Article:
"Animals provide a sense of non-judgement. That is something that every human needs more of."

By Emily Schroeder
July 22, 2021
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Sometimes you just need a shoulder to cry on—and as any animal lover knows, turning to our friends in the four-legged form can be a great way to feel better. When most people think of animal assisted therapy, small animals like dogs, cats, and bunnies probably come to mind. But being with large animals can be therapeutic as well—experts say it encourages a certain level of trust, which is part of the healing process.

But what about therapy farm animals? Is that a thing? Dr. Katherine Compitus is a psychotherapist and social worker who uses animals in her therapy work with trauma survivors. She uses a method called bovine therapy, a.k.a. therapy with cows, to offer comfort and support to her patients. Compitus tells Daily Paws that bovine therapy is similar to equine therapy (which uses horses) and offers patients a refreshing and reparative relationship built on trust between humans and animals.

Also known as "cow cuddling," bovine therapy actually originated in the rural areas of the Netherlands over a decade ago, where it spread across Europe before reaching the U.S. more recently. Cow therapy has earned its spot in the mental health wellness space and for good reason: studies have shown that positive interactions with animals can actually increase oxytocin levels in humans—the same hormone that is released in social bonding.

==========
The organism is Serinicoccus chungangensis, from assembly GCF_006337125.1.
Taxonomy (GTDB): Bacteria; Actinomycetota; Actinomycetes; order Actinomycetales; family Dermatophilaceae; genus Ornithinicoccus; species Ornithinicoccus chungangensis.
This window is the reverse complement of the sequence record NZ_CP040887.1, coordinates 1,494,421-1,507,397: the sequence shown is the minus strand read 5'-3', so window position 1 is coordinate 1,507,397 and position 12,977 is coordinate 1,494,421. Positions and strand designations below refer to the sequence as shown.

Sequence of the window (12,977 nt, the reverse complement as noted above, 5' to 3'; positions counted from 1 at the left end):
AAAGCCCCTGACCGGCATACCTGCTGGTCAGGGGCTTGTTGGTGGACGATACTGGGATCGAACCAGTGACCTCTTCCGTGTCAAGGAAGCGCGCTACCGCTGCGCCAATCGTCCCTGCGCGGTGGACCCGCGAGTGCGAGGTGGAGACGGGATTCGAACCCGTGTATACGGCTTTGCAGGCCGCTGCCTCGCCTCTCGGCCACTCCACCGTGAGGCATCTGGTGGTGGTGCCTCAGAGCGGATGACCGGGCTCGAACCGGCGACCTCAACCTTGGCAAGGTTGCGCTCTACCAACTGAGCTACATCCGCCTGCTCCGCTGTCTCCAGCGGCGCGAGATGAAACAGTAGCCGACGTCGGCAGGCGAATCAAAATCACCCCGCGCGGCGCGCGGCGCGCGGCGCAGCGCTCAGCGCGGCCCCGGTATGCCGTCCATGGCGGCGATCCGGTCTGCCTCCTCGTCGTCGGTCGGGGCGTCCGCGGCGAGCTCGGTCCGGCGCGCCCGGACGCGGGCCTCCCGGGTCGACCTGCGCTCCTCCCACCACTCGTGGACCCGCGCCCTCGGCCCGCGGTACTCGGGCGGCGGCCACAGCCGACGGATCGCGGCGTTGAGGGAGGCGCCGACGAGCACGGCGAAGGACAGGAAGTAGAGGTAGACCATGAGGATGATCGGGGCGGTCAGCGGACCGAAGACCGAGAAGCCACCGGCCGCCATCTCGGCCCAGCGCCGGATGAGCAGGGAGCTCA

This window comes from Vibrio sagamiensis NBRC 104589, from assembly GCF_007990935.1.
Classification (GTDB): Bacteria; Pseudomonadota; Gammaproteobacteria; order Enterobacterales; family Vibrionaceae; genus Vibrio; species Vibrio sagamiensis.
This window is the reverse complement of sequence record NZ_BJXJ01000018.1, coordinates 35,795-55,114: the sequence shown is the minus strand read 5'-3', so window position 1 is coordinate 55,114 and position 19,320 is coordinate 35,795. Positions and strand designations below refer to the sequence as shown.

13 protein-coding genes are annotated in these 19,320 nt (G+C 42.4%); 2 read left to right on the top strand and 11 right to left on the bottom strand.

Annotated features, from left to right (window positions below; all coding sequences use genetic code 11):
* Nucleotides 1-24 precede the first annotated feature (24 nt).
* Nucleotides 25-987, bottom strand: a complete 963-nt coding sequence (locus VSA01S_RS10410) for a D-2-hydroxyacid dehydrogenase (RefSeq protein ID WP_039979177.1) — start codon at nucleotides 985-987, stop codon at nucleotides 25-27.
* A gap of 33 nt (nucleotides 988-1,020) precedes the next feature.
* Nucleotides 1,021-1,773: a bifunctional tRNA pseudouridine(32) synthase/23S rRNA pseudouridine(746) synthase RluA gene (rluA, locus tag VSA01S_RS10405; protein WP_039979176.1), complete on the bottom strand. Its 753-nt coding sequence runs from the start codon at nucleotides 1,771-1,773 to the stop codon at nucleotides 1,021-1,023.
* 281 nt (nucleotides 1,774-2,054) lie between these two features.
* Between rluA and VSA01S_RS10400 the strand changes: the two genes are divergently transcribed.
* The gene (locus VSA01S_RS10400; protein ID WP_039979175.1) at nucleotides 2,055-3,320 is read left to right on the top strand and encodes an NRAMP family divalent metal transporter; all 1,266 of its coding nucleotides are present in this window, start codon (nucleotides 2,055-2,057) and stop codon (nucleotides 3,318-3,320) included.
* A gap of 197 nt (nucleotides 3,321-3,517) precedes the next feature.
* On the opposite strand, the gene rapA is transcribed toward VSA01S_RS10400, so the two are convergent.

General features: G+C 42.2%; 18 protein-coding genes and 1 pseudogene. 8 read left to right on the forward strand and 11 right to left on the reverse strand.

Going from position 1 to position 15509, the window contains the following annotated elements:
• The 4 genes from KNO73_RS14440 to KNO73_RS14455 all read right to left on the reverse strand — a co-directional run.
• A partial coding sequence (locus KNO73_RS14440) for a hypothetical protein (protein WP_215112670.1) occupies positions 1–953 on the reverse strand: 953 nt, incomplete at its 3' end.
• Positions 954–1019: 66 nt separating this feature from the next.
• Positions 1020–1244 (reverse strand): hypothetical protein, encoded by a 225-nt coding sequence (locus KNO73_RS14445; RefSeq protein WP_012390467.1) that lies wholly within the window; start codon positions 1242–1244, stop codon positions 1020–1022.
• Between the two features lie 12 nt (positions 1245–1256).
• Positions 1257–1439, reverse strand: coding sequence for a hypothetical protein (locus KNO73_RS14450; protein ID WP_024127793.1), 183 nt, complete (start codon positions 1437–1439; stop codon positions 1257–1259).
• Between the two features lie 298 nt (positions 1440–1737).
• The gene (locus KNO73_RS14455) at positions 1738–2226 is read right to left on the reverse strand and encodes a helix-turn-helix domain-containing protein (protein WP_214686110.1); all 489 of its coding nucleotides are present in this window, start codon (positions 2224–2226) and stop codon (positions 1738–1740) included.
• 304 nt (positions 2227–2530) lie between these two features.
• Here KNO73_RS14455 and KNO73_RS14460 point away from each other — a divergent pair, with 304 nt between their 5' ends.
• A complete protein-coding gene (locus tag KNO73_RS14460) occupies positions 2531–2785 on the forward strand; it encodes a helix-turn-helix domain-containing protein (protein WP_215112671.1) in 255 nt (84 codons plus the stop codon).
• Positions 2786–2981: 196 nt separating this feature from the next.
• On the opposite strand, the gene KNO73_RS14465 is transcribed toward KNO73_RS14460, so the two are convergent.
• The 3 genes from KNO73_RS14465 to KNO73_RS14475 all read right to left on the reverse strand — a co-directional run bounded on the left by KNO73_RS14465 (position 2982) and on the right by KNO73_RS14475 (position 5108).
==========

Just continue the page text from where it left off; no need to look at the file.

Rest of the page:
Magnus and Callum are a cuddly set of therapy cows who work with Compitus at Surrey Hills Sanctuary in New York. Snuggle sessions with the 1,200-pound bulls include licks, rubs, and long rests against these friendly creatures. Survivors are offered two different types of healing vibes, all dependent on the bulls' individual nature. She says that Magnus is much more gregarious and outgoing, while Callum can be more shy and standoffish. Humans are able to choose which animal they find to be a better fit for their needs, and Compitus says that they both "stand near you until they feel you are ready to engage on a deeper level."

Compitus says that therapy sessions with Magnus and Callum also give survivors a sense of control over difficult situations, helping to combat feelings of depression and isolation. She describes the cow snuggles as a very "safe" and "trusting" feeling, adding that it's impossible not to feel comfortable around the bulls. Compared to animal therapy with other smaller creatures, Compitus describes cow cuddling with Magnus and Callum as a "full body experience ... [compared to] holding a bunny, which can be small compared to this giant animal wrapped around you."

Watching Compitus play and snuggle with these amazing animals shows a clear sense of relaxation. She says these gentle giants have taught her how to enjoy the little things in life. "They remind me about the humane part of being human ... and that everything is going to be OK." A lesson we all need on constant replay these days!